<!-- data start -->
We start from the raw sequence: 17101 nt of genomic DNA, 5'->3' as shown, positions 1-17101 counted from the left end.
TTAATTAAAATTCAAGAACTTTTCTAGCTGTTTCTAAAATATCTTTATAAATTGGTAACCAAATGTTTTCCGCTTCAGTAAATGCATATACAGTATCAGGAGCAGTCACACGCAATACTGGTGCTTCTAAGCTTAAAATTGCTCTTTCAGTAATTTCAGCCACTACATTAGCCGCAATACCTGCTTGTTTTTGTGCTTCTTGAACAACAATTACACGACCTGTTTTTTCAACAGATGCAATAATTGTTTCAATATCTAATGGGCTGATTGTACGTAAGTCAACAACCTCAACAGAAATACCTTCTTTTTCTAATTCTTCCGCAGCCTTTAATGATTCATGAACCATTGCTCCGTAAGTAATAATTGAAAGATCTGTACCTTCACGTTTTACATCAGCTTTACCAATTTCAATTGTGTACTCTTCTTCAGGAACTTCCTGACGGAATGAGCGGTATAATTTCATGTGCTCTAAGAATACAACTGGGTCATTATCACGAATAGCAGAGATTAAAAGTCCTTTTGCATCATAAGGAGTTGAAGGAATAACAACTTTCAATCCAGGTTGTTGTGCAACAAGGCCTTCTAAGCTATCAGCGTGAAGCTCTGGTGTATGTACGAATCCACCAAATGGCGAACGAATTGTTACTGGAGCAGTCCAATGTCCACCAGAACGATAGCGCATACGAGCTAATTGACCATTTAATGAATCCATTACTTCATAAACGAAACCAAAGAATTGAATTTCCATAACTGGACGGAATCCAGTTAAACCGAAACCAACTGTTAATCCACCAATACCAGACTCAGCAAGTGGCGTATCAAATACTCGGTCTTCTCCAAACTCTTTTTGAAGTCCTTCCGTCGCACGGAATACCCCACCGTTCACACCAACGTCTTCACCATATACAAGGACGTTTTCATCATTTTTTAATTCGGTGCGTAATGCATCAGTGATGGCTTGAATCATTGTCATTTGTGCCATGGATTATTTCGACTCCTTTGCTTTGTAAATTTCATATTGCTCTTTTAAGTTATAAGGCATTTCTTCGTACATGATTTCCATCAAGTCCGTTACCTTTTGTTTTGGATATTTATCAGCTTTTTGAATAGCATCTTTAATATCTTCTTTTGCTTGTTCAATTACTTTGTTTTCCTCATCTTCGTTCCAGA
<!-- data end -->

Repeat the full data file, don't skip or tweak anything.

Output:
We start from the raw sequence: 17101 nt of genomic DNA, 5'->3' as shown, positions 1-17101 counted from the left end.
TTAATTAAAATTCAAGAACTTTTCTAGCTGTTTCTAAAATATCTTTATAAATTGGTAACCAAATGTTTTCCGCTTCAGTAAATGCATATACAGTATCAGGAGCAGTCACACGCAATACTGGTGCTTCTAAGCTTAAAATTGCTCTTTCAGTAATTTCAGCCACTACATTAGCCGCAATACCTGCTTGTTTTTGTGCTTCTTGAACAACAATTACACGACCTGTTTTTTCAACAGATGCAATAATTGTTTCAATATCTAATGGGCTGATTGTACGTAAGTCAACAACCTCAACAGAAATACCTTCTTTTTCTAATTCTTCCGCAGCCTTTAATGATTCATGAACCATTGCTCCGTAAGTAATAATTGAAAGATCTGTACCTTCACGTTTTACATCAGCTTTACCAATTTCAATTGTGTACTCTTCTTCAGGAACTTCCTGACGGAATGAGCGGTATAATTTCATGTGCTCTAAGAATACAACTGGGTCATTATCACGAATAGCAGAGATTAAAAGTCCTTTTGCATCATAAGGAGTTGAAGGAATAACAACTTTCAATCCAGGTTGTTGTGCAACAAGGCCTTCTAAGCTATCAGCGTGAAGCTCTGGTGTATGTACGAATCCACCAAATGGCGAACGAATTGTTACTGGAGCAGTCCAATGTCCACCAGAACGATAGCGCATACGAGCTAATTGACCATTTAATGAATCCATTACTTCATAAACGAAACCAAAGAATTGAATTTCCATAACTGGACGGAATCCAGTTAAACCGAAACCAACTGTTAATCCACCAATACCAGACTCAGCAAGTGGCGTATCAAATACTCGGTCTTCTCCAAACTCTTTTTGAAGTCCTTCCGTCGCACGGAATACCCCACCGTTCACACCAACGTCTTCACCATATACAAGGACGTTTTCATCATTTTTTAATTCGGTGCGTAATGCATCAGTGATGGCTTGAATCATTGTCATTTGTGCCATGGATTATTTCGACTCCTTTGCTTTGTAAATTTCATATTGCTCTTTTAAGTTATAAGGCATTTCTTCGTACATGATTTCCATCAAGTCCGTTACCTTTTGTTTTGGATATTTATCAGCTTTTTGAATAGCATCTTTAATATCTTCTTTTGCTTGTTCAATTACTTTGTTTTCCTCATCTTCGTTCCAGA